Charles Taylor is one of the most prominent, influential and powerful active philosophers on the world stage. Best known for his contributions to political philosophy, the philosophy of social science, the history of philosophy and intellectual history, his work has received international acclaim and has influenced academia and the world at-large. Published in 20 languages, his writings link disparate academic disciplines and range from reflections on artificial intelligence to analyses of contemporary multicultural societies to the study of religion and what it means to live in a secular age.
"Charles Taylor is a philosopher of extraordinary eminence. His writings reveal astonishing breadth and depth, ranging across subjects as diverse as metaphysics, modern culture, human conduct and behavior, modernization and the place of religion in a secular age. He writes with a lucidity that makes his work accessible to the non-specialist reader, ensuring that his contributions to our understanding of agency, freedom, spirituality and the relation between the natural sciences and the humanities will be of lasting import."
—Librarian of Congress James H. Billington
- Philosophers Jürgen Habermas and Charles Taylor to Share $1.5 Million Prize
The New York Times - August 11, 2015
- Charles Taylor awarded $1.5M Kluge Prize
McGill Reporter - August 11, 2015
- Two Philosophers Share Kluge Prize from Library of Congress
AP - August 11, 2015
Born in 1931 in Montreal, Canada, Charles Taylor ranks among the world’s most wide-ranging and influential writers in contemporary philosophy. Known for his contributions to political philosophy, the philosophy of social science, the history of philosophy and intellectual history, Taylor is the author of more than 20 books and more than 500 articles. His work has been translated into numerous languages including French, German, Spanish, Arabic, Chinese and Turkish. He has received international acclaim and has been cited for his exceptional contributions to the scientific, cultural and spiritual betterment of mankind.
Taylor was educated at McGill University and as a Rhodes Scholar at Oxford University. He began his professional career as a Fellow at All Souls’ College, Oxford, and then as a professor at McGill University. His first major work, “The Explanation of Behavior” (1964), took aim at behaviorism and probes the explanation of our actions. These were issues that would continue to preoccupy his philosophy. In his seminal work “Sources of Self: The Making of Modern Identity” (1989), he argues that humans are self-defining or self-interpreting animals, and that, paradoxically, to be human is not to know what it is by nature to be human. Taylor analyzes the application of moral choice and surveys Western ethical history to reveal a succession of moral visions. He concludes by suggesting that purely humanistic, secular sources of inspiration may not be able to sustain important values such as universal benevolence over the long run.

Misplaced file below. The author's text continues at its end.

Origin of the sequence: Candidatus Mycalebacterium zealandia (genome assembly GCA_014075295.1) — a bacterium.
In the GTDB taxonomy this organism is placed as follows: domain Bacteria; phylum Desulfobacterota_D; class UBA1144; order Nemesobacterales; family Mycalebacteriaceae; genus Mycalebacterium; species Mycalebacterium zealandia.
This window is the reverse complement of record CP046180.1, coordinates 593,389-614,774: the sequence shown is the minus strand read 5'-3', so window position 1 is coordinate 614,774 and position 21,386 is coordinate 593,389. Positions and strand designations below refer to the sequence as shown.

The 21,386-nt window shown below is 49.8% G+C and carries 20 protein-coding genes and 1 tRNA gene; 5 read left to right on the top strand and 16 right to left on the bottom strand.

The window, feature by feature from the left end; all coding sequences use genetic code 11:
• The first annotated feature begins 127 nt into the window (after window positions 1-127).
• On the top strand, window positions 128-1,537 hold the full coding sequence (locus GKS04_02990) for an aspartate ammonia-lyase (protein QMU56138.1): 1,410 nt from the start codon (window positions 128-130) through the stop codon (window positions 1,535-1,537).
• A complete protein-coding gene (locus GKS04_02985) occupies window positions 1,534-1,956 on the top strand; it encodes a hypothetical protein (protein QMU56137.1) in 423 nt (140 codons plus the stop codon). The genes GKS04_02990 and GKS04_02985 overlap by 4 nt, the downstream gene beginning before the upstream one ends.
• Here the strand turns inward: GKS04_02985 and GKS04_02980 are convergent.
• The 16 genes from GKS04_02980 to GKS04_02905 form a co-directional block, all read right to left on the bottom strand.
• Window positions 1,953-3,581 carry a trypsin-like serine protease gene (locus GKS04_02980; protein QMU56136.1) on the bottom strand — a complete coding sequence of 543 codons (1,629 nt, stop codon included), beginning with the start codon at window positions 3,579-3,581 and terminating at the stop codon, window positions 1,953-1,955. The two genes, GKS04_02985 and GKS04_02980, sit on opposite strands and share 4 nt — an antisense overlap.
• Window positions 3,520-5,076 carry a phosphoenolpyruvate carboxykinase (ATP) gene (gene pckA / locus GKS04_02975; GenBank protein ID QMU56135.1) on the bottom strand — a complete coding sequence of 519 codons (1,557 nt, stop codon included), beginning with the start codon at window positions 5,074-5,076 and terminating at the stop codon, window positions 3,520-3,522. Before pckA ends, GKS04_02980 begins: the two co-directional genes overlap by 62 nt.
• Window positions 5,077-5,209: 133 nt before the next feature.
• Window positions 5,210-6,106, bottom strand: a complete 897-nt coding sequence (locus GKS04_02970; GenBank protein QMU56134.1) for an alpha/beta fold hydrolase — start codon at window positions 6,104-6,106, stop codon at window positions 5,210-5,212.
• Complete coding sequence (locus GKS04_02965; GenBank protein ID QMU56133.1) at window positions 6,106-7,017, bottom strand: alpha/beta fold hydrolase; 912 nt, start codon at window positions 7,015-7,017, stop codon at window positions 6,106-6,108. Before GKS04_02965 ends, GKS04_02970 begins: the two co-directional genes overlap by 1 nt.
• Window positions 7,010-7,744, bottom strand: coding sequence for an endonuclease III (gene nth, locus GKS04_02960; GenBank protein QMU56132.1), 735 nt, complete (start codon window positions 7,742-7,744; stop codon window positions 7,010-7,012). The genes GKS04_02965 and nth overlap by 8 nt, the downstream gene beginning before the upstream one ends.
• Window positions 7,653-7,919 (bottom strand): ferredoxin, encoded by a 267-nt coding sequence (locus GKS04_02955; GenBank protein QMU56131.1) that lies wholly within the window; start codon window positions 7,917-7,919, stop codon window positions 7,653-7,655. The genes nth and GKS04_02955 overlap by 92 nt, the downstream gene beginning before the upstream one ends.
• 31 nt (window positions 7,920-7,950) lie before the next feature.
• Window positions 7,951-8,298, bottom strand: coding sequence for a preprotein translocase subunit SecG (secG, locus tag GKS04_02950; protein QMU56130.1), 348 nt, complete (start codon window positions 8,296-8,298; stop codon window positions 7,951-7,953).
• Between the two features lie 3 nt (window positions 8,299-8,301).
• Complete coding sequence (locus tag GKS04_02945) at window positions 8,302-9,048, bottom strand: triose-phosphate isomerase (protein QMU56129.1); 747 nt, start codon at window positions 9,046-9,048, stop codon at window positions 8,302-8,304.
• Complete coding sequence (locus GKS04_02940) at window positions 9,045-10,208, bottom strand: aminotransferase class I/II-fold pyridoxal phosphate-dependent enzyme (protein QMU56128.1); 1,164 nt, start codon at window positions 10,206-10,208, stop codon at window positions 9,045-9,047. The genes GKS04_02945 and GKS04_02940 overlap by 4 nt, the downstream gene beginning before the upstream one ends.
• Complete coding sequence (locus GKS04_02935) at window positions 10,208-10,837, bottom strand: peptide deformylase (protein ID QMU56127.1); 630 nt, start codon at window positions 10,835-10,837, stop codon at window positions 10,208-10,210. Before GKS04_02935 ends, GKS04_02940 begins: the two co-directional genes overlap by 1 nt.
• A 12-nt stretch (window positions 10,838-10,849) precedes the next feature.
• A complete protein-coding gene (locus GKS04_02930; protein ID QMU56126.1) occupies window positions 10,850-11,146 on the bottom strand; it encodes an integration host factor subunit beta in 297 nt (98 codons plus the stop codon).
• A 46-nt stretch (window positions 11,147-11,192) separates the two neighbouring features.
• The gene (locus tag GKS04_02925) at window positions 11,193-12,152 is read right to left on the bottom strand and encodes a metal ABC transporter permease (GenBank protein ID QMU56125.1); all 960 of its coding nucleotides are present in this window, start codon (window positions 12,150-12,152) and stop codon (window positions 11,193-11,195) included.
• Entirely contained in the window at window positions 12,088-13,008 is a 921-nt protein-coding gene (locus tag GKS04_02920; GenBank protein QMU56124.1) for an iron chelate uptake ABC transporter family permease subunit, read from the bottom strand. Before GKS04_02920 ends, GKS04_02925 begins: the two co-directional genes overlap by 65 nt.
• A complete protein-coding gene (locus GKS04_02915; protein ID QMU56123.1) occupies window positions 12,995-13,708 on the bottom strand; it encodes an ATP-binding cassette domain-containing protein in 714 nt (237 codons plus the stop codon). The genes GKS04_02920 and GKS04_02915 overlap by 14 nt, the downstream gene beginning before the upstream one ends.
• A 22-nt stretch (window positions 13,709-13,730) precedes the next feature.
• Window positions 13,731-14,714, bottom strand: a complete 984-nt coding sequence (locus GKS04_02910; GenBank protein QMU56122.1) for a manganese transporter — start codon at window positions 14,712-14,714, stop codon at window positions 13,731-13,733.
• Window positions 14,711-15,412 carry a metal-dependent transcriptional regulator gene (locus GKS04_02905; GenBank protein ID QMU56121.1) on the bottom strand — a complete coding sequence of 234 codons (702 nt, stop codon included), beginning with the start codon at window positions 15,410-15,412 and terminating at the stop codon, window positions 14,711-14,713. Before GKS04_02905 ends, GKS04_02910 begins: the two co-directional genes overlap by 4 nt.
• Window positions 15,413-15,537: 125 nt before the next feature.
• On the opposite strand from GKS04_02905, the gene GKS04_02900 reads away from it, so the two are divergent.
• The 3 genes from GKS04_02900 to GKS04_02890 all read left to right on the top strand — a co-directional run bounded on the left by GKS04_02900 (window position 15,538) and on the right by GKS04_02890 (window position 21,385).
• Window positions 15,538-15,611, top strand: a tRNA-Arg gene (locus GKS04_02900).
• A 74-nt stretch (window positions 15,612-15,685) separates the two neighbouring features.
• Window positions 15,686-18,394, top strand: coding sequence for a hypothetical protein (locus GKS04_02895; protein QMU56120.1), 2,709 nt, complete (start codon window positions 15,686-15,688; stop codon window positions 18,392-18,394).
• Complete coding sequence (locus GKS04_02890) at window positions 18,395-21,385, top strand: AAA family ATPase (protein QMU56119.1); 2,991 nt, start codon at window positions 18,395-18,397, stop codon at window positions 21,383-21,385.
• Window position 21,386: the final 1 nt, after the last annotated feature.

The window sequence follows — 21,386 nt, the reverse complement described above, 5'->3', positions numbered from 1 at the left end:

Himself a devout Catholic, Taylor has espoused a return to some kind of spirituality in the modern world. He has asserted that this holds the most promise for maintaining a moral society. Throughout his work, Taylor has investigated what has led many people to assume that modern society and religious spirituality are incompatible, and has explored the possibility that there may be different ways to be modern. He espoused this possibility as a political candidate in Canada in the 1960s.
Throughout his career, Taylor has analyzed a wide array of philosophers. His 1975 book “Hegel” had a profound impact on the field. Taylor’s book helped explain Hegel, whose reputation was in decline, and offered a defense of Hegel, situating him within his historical moment, and understanding Hegel as a theorist of modernity. Taylor was interested in how Hegel could help improve our understanding of modern times, particularly modern freedom and agency in general. The book has been described as a watershed and a powerful work of scholarship.
In his later career, Talyor has been concerned not solely with abstract issues, but with key intellectual problems for modern democratic societies. In “A Secular Age” (2007), Taylor asks what is secularism and what does it mean to live in a secular society? In the same year Taylor was awarded the Templeton Prize, the most prestigious prize in the world of religion and one of Taylor’s many international recognitions. His later works have ranged from reflections on artificial intelligence to analyses of contemporary multicultural societies. His work spans academic disciplines and has contributed to broad philosophical conversations. His breadth of study, consistency of argument, accessibility and pertinence for contemporary issues have won him an audience not only among students and professionals in philosophy, political science, and religious studies, and other social sciences but among the general public.
Born: 1931, Montreal, Canada
Emeritus Professor of Philosopy, McGill University
Professor of Philosopy, McGill University
Professor of Philosophy, University of Montreal
Chichele Chair of Social and Political Theory, Oxford University
September 29, 2015
Press Release (August 11, 2015)
- "The Explanation of Behaviour" (1964)
- "Hegel" (1975)
- "Sources of the Self: The Making of Modern Identity" (1989)
- "A Secular Age" (2007)